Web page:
What NHL? We could never afford a ticket anyway. Our local hockey arena is packed with players and spectators, our kids play hockey twice a week. For fast paced professional play we go watch the National Women's Hockey League . Maybe all sides of the NHL labour dispute have something to learn from real hockey - the one which is alive and well and plays all season.
This season is a disaster. Hockey is a game that by far requires much more talent than many other professional sports. Anyone who has ever played the game knows how gruelling a shift can be. The players fight hard to win and resort to blows yet they still respect each other after the game. My son played hockey most of his life.
I have always been astounded by how many NHL and AHL players would donate their time to hold clinics for the kids free of charge out of a pure love of the game. These players are some of the hardest working and lowest paid of all of the professional sports and it is time they get what they deserve. Corporate America has spoiled another one for everybody.
Tim Withington, Connecticut USA
It's unfortunate that it was the NHL that now has the claim of being the first major league to lose a complete year due to a strike. I say unfortunate because compared to Baseball and Basketball, in particular, the players generally are the sort of honest, give it their all types.
However, as salaries have crept ever upwards, we have seen the prima donnas come to the fore. When Alexei Yashin refused to play for the Ottawa Senators even though he had a lucrative contract, fans could only wonder at the greed.
The expansion of the NHL was a mistake. It brought in some short term income to the existing clubs but the expansion was into non-hockey playing, small city markets. St Petersburg, Phoenix, Raleigh and so on. They didn't have a history of hockey, didn't play hockey and the competition from the other major sports is intense.
Nonetheless, the league does have a financial problem and with a finite amount of TV revenue it is all on the backs of fans in the form of ticket price increases.
The players think there is an endless pit of money and don't care about the average joe who wants to see them play or the kids who look up to them as heroes. Heck, they all go off to Europe to play and take money away from existing players while they are on strike.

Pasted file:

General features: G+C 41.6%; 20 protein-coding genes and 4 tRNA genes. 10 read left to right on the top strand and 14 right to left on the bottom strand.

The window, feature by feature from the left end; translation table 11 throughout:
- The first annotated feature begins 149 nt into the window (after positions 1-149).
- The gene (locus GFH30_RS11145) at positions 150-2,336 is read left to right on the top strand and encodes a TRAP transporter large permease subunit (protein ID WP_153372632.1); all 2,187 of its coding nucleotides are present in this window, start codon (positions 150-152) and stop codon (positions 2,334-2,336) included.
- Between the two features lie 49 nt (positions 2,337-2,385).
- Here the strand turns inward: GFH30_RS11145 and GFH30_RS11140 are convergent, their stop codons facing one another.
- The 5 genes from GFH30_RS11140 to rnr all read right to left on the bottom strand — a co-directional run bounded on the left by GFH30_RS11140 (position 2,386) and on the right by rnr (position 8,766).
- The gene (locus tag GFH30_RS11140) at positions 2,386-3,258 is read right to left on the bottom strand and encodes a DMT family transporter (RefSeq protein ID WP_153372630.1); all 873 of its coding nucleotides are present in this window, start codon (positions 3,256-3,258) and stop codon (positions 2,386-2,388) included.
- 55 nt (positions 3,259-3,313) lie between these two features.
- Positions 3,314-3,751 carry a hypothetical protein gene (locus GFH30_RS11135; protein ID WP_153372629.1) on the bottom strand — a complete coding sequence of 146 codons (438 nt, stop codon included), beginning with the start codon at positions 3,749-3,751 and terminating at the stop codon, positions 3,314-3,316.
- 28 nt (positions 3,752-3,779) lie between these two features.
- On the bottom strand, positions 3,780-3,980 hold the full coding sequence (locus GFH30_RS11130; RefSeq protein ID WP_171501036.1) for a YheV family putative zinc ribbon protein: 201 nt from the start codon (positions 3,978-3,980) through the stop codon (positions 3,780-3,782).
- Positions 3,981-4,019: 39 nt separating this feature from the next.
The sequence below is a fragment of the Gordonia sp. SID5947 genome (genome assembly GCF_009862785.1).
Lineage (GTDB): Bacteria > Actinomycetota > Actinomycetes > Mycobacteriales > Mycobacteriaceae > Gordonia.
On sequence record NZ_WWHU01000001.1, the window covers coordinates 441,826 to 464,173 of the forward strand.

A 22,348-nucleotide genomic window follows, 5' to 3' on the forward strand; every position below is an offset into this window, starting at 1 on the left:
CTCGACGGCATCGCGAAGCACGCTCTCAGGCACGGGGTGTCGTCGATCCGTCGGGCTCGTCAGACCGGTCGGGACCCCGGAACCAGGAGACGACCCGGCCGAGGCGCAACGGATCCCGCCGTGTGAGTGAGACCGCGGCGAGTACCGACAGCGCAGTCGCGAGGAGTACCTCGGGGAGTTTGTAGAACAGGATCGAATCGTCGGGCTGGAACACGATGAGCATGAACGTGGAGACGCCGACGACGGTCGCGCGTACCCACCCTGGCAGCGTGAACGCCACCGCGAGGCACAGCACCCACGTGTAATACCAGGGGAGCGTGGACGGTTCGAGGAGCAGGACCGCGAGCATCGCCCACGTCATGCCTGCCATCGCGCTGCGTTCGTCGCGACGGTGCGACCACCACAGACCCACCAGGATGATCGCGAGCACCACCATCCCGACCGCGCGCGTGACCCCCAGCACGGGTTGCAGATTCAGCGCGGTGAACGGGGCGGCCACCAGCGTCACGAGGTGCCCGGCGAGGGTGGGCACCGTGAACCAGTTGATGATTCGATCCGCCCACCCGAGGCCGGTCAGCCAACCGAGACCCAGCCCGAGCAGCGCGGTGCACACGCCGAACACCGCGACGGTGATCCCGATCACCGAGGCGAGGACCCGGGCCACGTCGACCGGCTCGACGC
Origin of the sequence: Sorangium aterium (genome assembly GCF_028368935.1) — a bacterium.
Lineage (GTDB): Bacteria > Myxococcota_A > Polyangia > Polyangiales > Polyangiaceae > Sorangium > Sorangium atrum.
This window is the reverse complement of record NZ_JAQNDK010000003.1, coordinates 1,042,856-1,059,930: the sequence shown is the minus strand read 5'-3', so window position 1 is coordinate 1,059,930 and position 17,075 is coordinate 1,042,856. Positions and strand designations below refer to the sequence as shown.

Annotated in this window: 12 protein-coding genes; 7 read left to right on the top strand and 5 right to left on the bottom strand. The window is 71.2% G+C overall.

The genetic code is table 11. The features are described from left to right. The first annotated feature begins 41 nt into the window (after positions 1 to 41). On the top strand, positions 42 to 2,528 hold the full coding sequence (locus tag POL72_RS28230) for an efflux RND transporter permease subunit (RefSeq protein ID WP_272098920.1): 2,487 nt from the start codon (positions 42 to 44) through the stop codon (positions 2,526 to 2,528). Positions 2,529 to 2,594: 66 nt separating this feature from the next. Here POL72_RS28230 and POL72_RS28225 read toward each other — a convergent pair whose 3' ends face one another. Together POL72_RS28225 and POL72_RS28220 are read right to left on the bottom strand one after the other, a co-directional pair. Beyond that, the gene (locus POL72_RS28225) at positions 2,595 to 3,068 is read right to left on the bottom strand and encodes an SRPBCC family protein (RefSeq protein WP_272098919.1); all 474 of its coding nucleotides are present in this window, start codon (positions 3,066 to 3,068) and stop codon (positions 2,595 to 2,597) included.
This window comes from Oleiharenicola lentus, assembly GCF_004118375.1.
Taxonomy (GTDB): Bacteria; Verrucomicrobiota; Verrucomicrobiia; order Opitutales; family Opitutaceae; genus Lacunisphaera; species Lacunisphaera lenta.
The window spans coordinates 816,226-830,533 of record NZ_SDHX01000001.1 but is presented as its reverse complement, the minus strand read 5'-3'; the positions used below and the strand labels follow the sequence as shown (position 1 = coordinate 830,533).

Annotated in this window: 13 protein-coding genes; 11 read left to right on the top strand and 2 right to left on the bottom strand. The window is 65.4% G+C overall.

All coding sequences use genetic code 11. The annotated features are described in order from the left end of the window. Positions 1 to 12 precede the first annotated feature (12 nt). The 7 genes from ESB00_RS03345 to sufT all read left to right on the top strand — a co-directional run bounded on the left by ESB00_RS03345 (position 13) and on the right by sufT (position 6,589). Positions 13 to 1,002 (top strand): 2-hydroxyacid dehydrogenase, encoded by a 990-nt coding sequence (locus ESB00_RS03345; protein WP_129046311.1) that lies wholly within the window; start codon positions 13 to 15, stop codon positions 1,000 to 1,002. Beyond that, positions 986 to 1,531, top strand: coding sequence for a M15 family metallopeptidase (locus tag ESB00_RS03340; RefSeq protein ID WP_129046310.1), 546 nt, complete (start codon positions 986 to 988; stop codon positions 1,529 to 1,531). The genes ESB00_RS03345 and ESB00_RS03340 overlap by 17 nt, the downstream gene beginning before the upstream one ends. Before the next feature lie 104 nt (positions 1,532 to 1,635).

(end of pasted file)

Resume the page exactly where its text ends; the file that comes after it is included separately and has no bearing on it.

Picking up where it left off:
The players are claiming the owners are greedy but frankly, if I invested my hard earned money into a business, I think I should have some rights to make a profit off that investment. If it meant I had a bunch of whining prima donnas to deal with and had a choice between losing more money to feed these prima donnas or shut up shop for the year, I would shut up shop. And so would every fan if it were their money.
But because its a sport and highly emotional and alluring, especially in Canada, the public scrutiny is huge and what becomes a simple matter of employees wanting more money than the business can afford gets overly complicated by all the pundits who want to have a say.
In the end the biggest losers will be the players and not the fans. The fans get to keep some hard earned cash and spend it elsewhere. They get to realise life goes on and there are other activities to occupy their time.
The owners still have to pay some bills with limited income from the stadia, but lose less money than if they gave in.
The players on the other hand now realise that they blinked and lost. Certain high profile players have caused a rift in the ranks. They gambled and lost everything and there is no road back other than an even bigger cut or continued years of strike and eventual abandonment of the league.
Well done players. An institution that's taken a century to build has been destroyed in one year.
The NHL and the NHLPA need to sort this out now rather than later, otherwise there won't be a next season and if that happens there may not be a later. Trouble is, judging by the reaction of the locals in Orlando last season when the closest NHL franchise (Tampa - go 'bolts!) won Lord Stanley a place in the sun, few Americans will notice its passing.
When a Brit and a Canadian are the only two making some noise in a busy sports bar whilst watching game 4, the NHL marketing dept. definitely have a problem!
To a point, this situation has echoes of UK hockey back in the 50's/60's where too much money being paid out caused a collapse of the league which took years to repair. As an aside, the long term fall out from this could be a problem for UK hockey; the potential surplus of even average North American and European players looking for work next season. Giving them a jersey is all well and good, but money spent on them is more money not spent on youth development and improving the standard of our future Hands, Coopers or Longstaffs.